The National Interest: You were quoted describing the U.S.-Indian civil nuclear deal as "one of the most thoughtful approaches to foreign policy in the last 25 years."
Chuck Hagel: South Asia is potentially the most dangerous region in the world. All of the most dangerous and combustible elements are present. You have four nuclear powers: Russia, China, India and Pakistan, and a fifth aspirant, Iran. The Pakistan-Afghanistan border is the focal point for a good deal of terrorist-extremist activity; the Taliban has been reasserting itself and has re-emerged in that area. There are tremendous fault lines--cultural, historical, tribal and religious--which run throughout the region. One does not have to look much further than the question of Jammu and Kashmir and how it divides Pakistan and India.
I do believe that the agreement that President Bush signed with Prime Minister Manmohan Singh on a wide range of areas for joint cooperation, including nuclear, security, economic, education, agriculture and science, represents some of the most creative strategic thinking we've seen in some time. At the core of the agreement is energy--and the need for energy is the driving force that brings all countries and societies together. India is set, within 25 years, to overtake China as the world's most populous nation. If the Indian economy is to grow to address this great explosion in population, a stable and secure supply of energy is required. The same, by the way, is true for China and other developing countries, not to mention for the developed world.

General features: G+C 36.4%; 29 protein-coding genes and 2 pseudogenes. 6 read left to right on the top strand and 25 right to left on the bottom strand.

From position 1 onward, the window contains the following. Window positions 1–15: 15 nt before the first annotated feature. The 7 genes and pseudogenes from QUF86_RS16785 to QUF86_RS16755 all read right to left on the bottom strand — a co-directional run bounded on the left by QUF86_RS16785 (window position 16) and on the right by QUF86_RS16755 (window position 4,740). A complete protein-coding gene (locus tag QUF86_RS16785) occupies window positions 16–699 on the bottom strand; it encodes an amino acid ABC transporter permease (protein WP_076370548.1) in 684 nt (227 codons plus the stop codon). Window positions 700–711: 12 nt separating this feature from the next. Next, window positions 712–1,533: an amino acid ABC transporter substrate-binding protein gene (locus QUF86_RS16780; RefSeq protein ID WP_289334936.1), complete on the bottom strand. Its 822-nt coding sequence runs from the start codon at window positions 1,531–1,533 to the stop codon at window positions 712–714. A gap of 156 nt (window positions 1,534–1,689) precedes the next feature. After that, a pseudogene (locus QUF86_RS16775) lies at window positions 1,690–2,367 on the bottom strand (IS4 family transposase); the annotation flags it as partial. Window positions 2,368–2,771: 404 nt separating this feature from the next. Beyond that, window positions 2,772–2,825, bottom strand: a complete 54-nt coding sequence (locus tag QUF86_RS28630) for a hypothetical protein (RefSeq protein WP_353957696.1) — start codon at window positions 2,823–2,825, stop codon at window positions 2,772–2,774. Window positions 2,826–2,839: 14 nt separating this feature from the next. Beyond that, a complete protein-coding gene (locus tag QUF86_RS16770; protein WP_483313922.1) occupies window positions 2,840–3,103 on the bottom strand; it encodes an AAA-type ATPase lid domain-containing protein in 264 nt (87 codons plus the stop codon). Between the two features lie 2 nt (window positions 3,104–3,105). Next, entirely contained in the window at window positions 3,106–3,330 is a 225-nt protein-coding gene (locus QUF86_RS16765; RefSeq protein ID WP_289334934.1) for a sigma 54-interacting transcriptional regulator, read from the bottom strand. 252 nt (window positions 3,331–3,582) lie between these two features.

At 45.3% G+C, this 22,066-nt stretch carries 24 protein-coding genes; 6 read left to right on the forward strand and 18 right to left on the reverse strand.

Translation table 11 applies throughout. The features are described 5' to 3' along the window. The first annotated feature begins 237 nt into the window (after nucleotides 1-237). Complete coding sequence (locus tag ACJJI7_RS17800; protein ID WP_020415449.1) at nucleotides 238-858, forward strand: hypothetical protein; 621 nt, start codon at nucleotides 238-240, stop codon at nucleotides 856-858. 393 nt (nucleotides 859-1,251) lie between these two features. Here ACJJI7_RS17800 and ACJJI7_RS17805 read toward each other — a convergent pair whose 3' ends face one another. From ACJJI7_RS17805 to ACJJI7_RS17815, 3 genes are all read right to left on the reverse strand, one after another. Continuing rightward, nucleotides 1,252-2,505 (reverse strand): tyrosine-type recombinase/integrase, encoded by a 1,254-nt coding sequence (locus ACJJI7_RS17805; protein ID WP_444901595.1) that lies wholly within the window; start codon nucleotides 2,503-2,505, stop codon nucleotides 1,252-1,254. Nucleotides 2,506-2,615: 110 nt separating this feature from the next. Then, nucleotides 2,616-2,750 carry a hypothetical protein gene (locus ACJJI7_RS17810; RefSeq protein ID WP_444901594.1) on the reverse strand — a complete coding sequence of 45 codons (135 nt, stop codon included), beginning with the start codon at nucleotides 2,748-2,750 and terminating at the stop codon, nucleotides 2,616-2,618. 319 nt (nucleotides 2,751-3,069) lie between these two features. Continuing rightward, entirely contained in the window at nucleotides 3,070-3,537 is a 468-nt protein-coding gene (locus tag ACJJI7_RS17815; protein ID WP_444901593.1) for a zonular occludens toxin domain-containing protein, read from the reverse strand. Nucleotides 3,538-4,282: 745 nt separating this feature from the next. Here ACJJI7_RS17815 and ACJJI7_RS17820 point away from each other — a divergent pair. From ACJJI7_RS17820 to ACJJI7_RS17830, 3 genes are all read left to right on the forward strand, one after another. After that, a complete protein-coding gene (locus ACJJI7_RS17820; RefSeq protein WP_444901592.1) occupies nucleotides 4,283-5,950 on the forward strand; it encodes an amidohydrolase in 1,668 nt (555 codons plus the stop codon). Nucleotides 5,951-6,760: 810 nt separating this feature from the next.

It bears repeating that energy is the driving force behind growth--and economic growth means more jobs, better standards of living and more productivity. This enhances people's standards of living and their prospects for the future. This translates into stability and security. All of this is interconnected. This is why I think this comprehensive agreement is …